Figure 4 compares the outcomes of the direct alkylation of acetone with the indirect alkylation-saponification-decarboxylation sequence. Because the latter approach yields the desired target molecule, ethyl acetoacetate is considered to be the synthetic equivalent of acetone. Such a reagent is called a synthon. We'll see another example of a synthon when we discuss the malonic ester synthesis at the end of this topic.
The decarboxylation of β-keto acids is a general phenomenon. It occurs readily because the carboxylic acid proton is transferred to the oxygen atom of the β-keto group intramolecularly. The transition state for the transfer is shown in Figure 5. Note the similarity to a chair conformation of cyclohexane.
The immediate product of this decarboxylation is an enol which rapidly tautomerizes to the isomeric ketone, i.e. 2-butanone.
Exercise 3 Draw the structure of the enol that would be formed from the transition state shown in Figure 4.
Exercise 4 Identify all those compounds from structures A-H that are β-ketoesters by entering the appropriate letters into the text box. Note-An incorrect answer many mean that you have selected a compound that is not a β-ketoester or that you have not entered a letter for every β-ketoester there is in compounds A-H. (Yes, you've seen this exercise before.)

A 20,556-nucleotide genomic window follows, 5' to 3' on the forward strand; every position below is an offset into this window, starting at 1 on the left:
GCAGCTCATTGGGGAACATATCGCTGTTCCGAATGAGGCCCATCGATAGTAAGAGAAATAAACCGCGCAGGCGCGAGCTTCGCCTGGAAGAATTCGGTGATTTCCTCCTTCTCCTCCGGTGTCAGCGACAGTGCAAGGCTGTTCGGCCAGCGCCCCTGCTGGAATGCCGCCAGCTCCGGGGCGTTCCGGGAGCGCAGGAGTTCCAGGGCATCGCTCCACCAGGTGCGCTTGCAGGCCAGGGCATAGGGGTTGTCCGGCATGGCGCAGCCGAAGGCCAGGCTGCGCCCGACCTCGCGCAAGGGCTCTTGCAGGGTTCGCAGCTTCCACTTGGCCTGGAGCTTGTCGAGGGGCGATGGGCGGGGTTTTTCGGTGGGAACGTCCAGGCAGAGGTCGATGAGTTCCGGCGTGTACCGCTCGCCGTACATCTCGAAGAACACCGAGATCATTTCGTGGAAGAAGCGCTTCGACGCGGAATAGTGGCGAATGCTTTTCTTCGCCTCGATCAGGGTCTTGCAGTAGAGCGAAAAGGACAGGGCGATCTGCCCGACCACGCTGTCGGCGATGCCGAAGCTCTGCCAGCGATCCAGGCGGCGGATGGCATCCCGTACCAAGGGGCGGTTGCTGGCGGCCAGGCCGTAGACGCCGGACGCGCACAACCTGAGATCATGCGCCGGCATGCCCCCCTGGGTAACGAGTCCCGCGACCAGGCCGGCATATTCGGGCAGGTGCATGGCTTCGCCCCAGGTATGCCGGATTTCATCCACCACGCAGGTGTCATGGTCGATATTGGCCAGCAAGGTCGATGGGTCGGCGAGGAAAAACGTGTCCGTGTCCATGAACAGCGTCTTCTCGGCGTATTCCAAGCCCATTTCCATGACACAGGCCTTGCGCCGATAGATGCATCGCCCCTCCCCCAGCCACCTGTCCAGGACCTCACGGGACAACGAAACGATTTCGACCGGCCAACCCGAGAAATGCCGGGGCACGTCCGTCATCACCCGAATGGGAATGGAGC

Exercise 5 Draw the structure of the major product that you would expect to be formed in each of the following reactions.
To a synthetic organic chemist who is planning the synthesis of a target molecule, the presence of a β-ketoester fragment within that target should suggest the use of a Claisen condensation at some point during the synthesis. Retrosynthetic analysis of the target will then reveal the structure of the appropriate starting ester. Figure 6 demonstrates this retrosynthetic approach for a generic β-ketoester.
There are three points worth remembering about the retrosynthesis animated in Figure 6:
The alkylation-decarboxylation sequence outlined in Figure 3 has a direct parallel in a related synthetic scheme called the malonic ester synthesis. We'll conclude this topic with a comparison of the malonic ester and the acetoacetic ester syntheses.